In the APSA Public Scholarship Program, graduate students in political science produce summaries of new research in the American Political Science Review. This piece, written by Kumar Ramanathan, covers the new article by Daniel W. Gingerich, University of Virginia, “Buying Power: Electoral Strategy before the Secret Vote”
One of the greatest challenges facing candidates for political office is figuring out the most effective way to use their resources to win elections. In the US, we often hear about this challenge in terms of how much time a presidential candidate spent in a battleground state, or how much money they spent on advertising in key areas. A less well-known strategy is to rely on local “brokers”—such as local officials, employers, and traditional local leaders—who turn out voters in exchange for money, government jobs, or other benefits. While this practice was more common historically, it continues in some democracies today. In a new APSR article, political scientist Daniel W. Gingerich investigates whether this strategy is effective. He shows that it is possible for candidates to efficiently win votes through local brokers, if they can learn from and reward brokers’ performance in previous elections. Capanema relied on local brokers to secure votes. Since votes were public, brokers could accurately claim the number of voters that they had turned out for Capanema.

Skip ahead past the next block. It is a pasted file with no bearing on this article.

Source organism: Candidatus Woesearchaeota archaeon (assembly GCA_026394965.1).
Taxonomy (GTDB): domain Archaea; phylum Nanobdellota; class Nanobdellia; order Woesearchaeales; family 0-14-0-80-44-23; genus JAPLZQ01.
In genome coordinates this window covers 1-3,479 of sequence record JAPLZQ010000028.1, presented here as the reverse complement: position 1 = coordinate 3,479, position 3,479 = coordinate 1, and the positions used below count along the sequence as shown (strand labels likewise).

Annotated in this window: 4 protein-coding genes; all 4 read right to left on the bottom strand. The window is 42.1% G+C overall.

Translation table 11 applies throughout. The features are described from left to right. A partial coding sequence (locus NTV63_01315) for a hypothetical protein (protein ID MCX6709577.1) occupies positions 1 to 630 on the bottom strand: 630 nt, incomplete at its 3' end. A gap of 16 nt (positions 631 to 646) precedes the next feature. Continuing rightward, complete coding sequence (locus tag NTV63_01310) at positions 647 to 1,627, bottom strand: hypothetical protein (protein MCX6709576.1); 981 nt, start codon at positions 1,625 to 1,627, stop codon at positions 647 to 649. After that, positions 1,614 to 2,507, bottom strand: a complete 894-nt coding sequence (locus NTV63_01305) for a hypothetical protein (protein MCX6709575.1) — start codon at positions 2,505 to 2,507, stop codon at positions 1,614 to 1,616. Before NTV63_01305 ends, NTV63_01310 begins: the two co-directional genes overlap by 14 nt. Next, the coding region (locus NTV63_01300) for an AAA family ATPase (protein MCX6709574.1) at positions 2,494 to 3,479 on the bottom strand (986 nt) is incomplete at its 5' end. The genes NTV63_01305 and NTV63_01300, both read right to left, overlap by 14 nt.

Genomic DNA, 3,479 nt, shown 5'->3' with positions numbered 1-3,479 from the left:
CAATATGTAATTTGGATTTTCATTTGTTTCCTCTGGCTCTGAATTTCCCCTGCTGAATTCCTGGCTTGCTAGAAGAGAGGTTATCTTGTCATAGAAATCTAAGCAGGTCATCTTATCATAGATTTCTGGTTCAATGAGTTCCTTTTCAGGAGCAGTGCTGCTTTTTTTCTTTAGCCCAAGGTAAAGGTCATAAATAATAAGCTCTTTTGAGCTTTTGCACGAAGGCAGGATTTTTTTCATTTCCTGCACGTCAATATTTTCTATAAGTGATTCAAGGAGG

Gingerich draws on the records of an influential Brazilian politician, Gustavo Capanema, who served as a legislator from 1946 to 1970. Capanema ran for office in the era before the “secret ballot.” In many early democracies, parties or candidates printed ballots and distributed them to voters, which effectively made votes publicly visible. The secret ballot, where voters mark their preferences anonymously, only became commonplace in the 19th century. It was adopted in Australia in the 1850s, in the United Kingdom in 1872, and in the United States in the 1890s. Brazil was a late adopter of the fully secret ballot: some rural areas used candidate-printed ballots as late as 1970. In this context, Capanema relied on local brokers to secure votes. Since votes were public, brokers could accurately claim the number of voters that they had turned out for Capanema. He kept detailed records of his interactions with brokers, who were mostly municipal officials such as mayors. These records listed the brokers for each municipality, the number of votes they promised, and the amount of money that he sent to them.